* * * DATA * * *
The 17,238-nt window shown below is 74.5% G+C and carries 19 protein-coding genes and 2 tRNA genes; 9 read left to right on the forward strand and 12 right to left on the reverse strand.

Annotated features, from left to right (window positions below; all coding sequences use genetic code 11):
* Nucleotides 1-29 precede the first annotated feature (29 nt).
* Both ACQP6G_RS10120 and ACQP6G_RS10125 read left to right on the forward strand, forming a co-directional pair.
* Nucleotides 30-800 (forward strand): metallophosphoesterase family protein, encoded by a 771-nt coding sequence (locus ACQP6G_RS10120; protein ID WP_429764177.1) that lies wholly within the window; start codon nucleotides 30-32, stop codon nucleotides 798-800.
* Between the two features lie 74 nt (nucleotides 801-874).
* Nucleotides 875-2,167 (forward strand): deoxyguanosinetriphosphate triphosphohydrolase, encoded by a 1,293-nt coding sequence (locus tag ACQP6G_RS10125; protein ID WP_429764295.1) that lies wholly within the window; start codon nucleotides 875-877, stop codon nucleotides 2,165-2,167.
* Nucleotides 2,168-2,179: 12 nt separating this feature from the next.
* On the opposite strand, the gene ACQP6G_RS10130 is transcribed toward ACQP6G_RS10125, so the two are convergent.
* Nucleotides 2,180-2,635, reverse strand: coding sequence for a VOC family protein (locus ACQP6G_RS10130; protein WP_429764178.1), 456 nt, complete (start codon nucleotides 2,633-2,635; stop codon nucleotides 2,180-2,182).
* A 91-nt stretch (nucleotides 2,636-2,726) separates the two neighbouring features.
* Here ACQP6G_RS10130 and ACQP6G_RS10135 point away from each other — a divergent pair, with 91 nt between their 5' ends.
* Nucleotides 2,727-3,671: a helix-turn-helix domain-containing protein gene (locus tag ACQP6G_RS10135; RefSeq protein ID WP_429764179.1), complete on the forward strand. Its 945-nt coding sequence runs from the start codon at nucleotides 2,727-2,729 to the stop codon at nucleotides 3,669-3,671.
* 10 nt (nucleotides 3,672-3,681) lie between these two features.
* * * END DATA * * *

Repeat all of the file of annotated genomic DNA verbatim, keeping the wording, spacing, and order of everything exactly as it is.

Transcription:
The 17,238-nt window shown below is 74.5% G+C and carries 19 protein-coding genes and 2 tRNA genes; 9 read left to right on the forward strand and 12 right to left on the reverse strand.

Annotated features, from left to right (window positions below; all coding sequences use genetic code 11):
* Nucleotides 1-29 precede the first annotated feature (29 nt).
* Both ACQP6G_RS10120 and ACQP6G_RS10125 read left to right on the forward strand, forming a co-directional pair.
* Nucleotides 30-800 (forward strand): metallophosphoesterase family protein, encoded by a 771-nt coding sequence (locus ACQP6G_RS10120; protein ID WP_429764177.1) that lies wholly within the window; start codon nucleotides 30-32, stop codon nucleotides 798-800.
* Between the two features lie 74 nt (nucleotides 801-874).
* Nucleotides 875-2,167 (forward strand): deoxyguanosinetriphosphate triphosphohydrolase, encoded by a 1,293-nt coding sequence (locus tag ACQP6G_RS10125; protein ID WP_429764295.1) that lies wholly within the window; start codon nucleotides 875-877, stop codon nucleotides 2,165-2,167.
* Nucleotides 2,168-2,179: 12 nt separating this feature from the next.
* On the opposite strand, the gene ACQP6G_RS10130 is transcribed toward ACQP6G_RS10125, so the two are convergent.
* Nucleotides 2,180-2,635, reverse strand: coding sequence for a VOC family protein (locus ACQP6G_RS10130; protein WP_429764178.1), 456 nt, complete (start codon nucleotides 2,633-2,635; stop codon nucleotides 2,180-2,182).
* A 91-nt stretch (nucleotides 2,636-2,726) separates the two neighbouring features.
* Here ACQP6G_RS10130 and ACQP6G_RS10135 point away from each other — a divergent pair, with 91 nt between their 5' ends.
* Nucleotides 2,727-3,671: a helix-turn-helix domain-containing protein gene (locus tag ACQP6G_RS10135; RefSeq protein ID WP_429764179.1), complete on the forward strand. Its 945-nt coding sequence runs from the start codon at nucleotides 2,727-2,729 to the stop codon at nucleotides 3,669-3,671.
* 10 nt (nucleotides 3,672-3,681) lie between these two features.